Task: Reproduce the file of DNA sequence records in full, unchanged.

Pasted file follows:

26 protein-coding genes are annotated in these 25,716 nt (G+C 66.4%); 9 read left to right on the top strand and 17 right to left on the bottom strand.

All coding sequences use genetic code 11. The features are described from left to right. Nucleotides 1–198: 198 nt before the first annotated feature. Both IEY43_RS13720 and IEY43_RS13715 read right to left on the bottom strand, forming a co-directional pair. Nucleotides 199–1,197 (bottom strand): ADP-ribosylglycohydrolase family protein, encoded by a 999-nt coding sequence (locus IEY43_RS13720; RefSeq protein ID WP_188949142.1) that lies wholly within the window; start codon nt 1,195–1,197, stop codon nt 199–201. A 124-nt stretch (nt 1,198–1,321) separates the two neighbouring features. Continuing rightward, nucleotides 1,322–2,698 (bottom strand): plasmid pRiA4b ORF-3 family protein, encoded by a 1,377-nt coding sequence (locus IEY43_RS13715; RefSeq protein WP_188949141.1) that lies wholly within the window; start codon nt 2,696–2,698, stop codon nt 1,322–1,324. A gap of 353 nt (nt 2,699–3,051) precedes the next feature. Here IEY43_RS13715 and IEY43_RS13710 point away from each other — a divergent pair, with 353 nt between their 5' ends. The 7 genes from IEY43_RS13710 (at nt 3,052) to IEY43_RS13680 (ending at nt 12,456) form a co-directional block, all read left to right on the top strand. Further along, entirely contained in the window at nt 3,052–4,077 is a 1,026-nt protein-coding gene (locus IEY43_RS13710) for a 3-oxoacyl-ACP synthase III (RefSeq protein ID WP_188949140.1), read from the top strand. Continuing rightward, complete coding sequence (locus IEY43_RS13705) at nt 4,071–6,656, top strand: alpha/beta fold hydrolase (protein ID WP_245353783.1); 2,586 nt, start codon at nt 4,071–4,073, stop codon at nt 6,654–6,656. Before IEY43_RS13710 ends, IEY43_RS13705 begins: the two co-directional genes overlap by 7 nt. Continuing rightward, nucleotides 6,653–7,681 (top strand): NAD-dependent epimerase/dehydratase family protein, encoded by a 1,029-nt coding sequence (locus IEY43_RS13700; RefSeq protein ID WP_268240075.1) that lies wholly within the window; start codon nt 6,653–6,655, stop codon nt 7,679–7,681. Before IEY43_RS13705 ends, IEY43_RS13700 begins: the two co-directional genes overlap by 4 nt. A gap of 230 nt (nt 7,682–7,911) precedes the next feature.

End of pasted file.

26 protein-coding genes are annotated in these 25,716 nt (G+C 66.4%); 9 read left to right on the top strand and 17 right to left on the bottom strand.

All coding sequences use genetic code 11. The features are described from left to right. Nucleotides 1–198: 198 nt before the first annotated feature. Both IEY43_RS13720 and IEY43_RS13715 read right to left on the bottom strand, forming a co-directional pair. Nucleotides 199–1,197 (bottom strand): ADP-ribosylglycohydrolase family protein, encoded by a 999-nt coding sequence (locus IEY43_RS13720; RefSeq protein ID WP_188949142.1) that lies wholly within the window; start codon nt 1,195–1,197, stop codon nt 199–201. A 124-nt stretch (nt 1,198–1,321) separates the two neighbouring features. Continuing rightward, nucleotides 1,322–2,698 (bottom strand): plasmid pRiA4b ORF-3 family protein, encoded by a 1,377-nt coding sequence (locus IEY43_RS13715; RefSeq protein WP_188949141.1) that lies wholly within the window; start codon nt 2,696–2,698, stop codon nt 1,322–1,324. A gap of 353 nt (nt 2,699–3,051) precedes the next feature. Here IEY43_RS13715 and IEY43_RS13710 point away from each other — a divergent pair, with 353 nt between their 5' ends. The 7 genes from IEY43_RS13710 (at nt 3,052) to IEY43_RS13680 (ending at nt 12,456) form a co-directional block, all read left to right on the top strand. Further along, entirely contained in the window at nt 3,052–4,077 is a 1,026-nt protein-coding gene (locus IEY43_RS13710) for a 3-oxoacyl-ACP synthase III (RefSeq protein ID WP_188949140.1), read from the top strand. Continuing rightward, complete coding sequence (locus IEY43_RS13705) at nt 4,071–6,656, top strand: alpha/beta fold hydrolase (protein ID WP_245353783.1); 2,586 nt, start codon at nt 4,071–4,073, stop codon at nt 6,654–6,656. Before IEY43_RS13710 ends, IEY43_RS13705 begins: the two co-directional genes overlap by 7 nt. Continuing rightward, nucleotides 6,653–7,681 (top strand): NAD-dependent epimerase/dehydratase family protein, encoded by a 1,029-nt coding sequence (locus IEY43_RS13700; RefSeq protein ID WP_268240075.1) that lies wholly within the window; start codon nt 6,653–6,655, stop codon nt 7,679–7,681. Before IEY43_RS13705 ends, IEY43_RS13700 begins: the two co-directional genes overlap by 4 nt. A gap of 230 nt (nt 7,682–7,911) precedes the next feature.